By Joel Warner
By Michael Roberts
By Alan Prendergast
By Michael Roberts
By Michael Roberts
By Amber Taufen
By Patricia Calhoun
By William Breathes
She thinks back to when she was a young girl, living in the house at 2727 California, the house where Danny and Antonio--Bang and Boom--first gained their gang notoriety. Their grandmother's house, for which they named their particular branch of the CMG. The Deuce-Seven. If she could just go back, back to when her boys were young, when she could have changed their lives--saved Danny's life.
Antonio somehow walked away from his criminal past, graduated from art school and got a job at a fancy tattoo parlor in another city. He works hard supporting himself, his girlfriend and her son and also sends money back to Denver to support his daughter. But to move on with his life, he had to distance himself from the brother he loved and from Francisco, whom he loved like a brother.
Theresa won't let Antonio come back for the trial.
Bad enough that she will have to sit hour after hour on the hard wooden benches of the courtroom, staring at the back of her other son, the little boy who loved people and couldn't stand to be cooped up indoors. Danny. She loves him still and can't abandon him, no matter what he did.
Even if he participated in the rape and then stood on the hillside with Little Frankie, watching while Pancho and Sammy stabbed Brandy dozens of times, then threw her like a piece of trash over an embankment. "The law says that makes him just as guilty, a consequence for their total behavior that night," she says. "But at least I won't have to sit there and hear that my son did the killing."
It's a small consolation on this night, three days after Christmas. "But it helps me feel not quite as bad," she says, then whispers, "Yeah."
May 31, 1997
It was a great day to drive through the mountains. There were no clouds in the thin slice of sky that showed between the narrow walls of Clear Creek Canyon, and the sun was high enough to peek over the edge of the high rock precipices, warming the early afternoon air.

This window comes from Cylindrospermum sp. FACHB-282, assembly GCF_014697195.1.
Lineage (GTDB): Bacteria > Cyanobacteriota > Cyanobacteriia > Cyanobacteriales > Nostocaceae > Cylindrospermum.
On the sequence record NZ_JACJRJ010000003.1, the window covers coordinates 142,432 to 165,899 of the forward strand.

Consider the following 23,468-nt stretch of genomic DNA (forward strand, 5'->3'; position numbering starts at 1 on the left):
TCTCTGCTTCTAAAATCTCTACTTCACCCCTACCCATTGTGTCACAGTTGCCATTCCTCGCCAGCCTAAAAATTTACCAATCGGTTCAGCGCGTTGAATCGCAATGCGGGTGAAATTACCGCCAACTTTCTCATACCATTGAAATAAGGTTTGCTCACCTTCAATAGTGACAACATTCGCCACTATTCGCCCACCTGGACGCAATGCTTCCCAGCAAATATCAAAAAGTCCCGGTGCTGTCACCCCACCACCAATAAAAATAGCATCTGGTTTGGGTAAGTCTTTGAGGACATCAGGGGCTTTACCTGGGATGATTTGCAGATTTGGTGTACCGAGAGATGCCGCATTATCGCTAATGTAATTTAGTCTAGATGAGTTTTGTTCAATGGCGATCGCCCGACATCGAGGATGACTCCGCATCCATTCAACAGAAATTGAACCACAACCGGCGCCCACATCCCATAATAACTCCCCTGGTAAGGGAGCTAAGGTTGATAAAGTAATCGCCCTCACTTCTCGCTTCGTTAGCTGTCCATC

Lance Butler had the windows down as he guided his car along the curves of two-lane Highway 6, a few miles west of Golden. He was enjoying showing the scenery to a visiting friend. They were a couple of clean-cut college grads on their way to Central City for a day of gambling and beer.
A mile or so past the point where Tunnel 1 burrows through a granite shoulder, the friend looked across the highway at the tumbling, rushing waters of Clear Creek. He suggested they stop and dip their feet.
"It'll be cold," Butler warned, as he drove across the highway and pulled into a gravel turnoff at mile marker 296.5. They got out and stretched, then walked over to a narrow swath of grasses. Just ahead, the ground suddenly dropped away to the stream thirty feet below. The embankment was a steep jumble of jagged boulders, too rugged to climb down.
The friend was walking along the edge, looking for another way to the water, when he pulled up short and pointed. "There's a body down there."
Butler thought his friend was joking. But he saw the blue of a pair of jeans and then the body, bare from the waist up, wedged in the rocks almost at the water's edge.
Butler and his friend thought it looked like the body of a small man. They moved along the rim until they were directly above it and were trying to decide if they should get closer still when they saw a dark red stain on the grass. It was a pool of congealing blood a couple of feet in diameter.
They ran back toward the highway and started flagging cars. This was a busy Saturday, and the highway was jammed with casino buses and other vehicles full of hopeful gamblers. Still, it took several minutes of frantic waving before someone pulled over.
The driver tried to call out on his cellular telephone but couldn't get a signal past the high canyon walls. More cars stopped, and other drivers dialed out but couldn't get through. In the meantime, tourists walked back and forth along the edge, trying to get a look at the body.
Finally, everyone decided to leave and find help. "When you get to a telephone, call the police," Butler yelled as he ran to his car.
A few minutes later, the Jefferson County Sheriff's dispatcher fielded several calls from Central City about a body and "a lot of blood" in Clear Creek Canyon.
Diane Obbema was the first deputy to arrive at the mile 296.5 turnoff. She got out of her patrol car, took a few steps to the edge and immediately saw the body. Then she began picking her way down through the boulders to see if she could help.
The body belonged to a girl who was past help. She was lying on her back, her face turned to the sky, her eyes closed. Her head was nearly in the water, her bare feet pointed up the hill. A pair of silver-colored handcuffs bound her hands behind her back. She was covered in blood.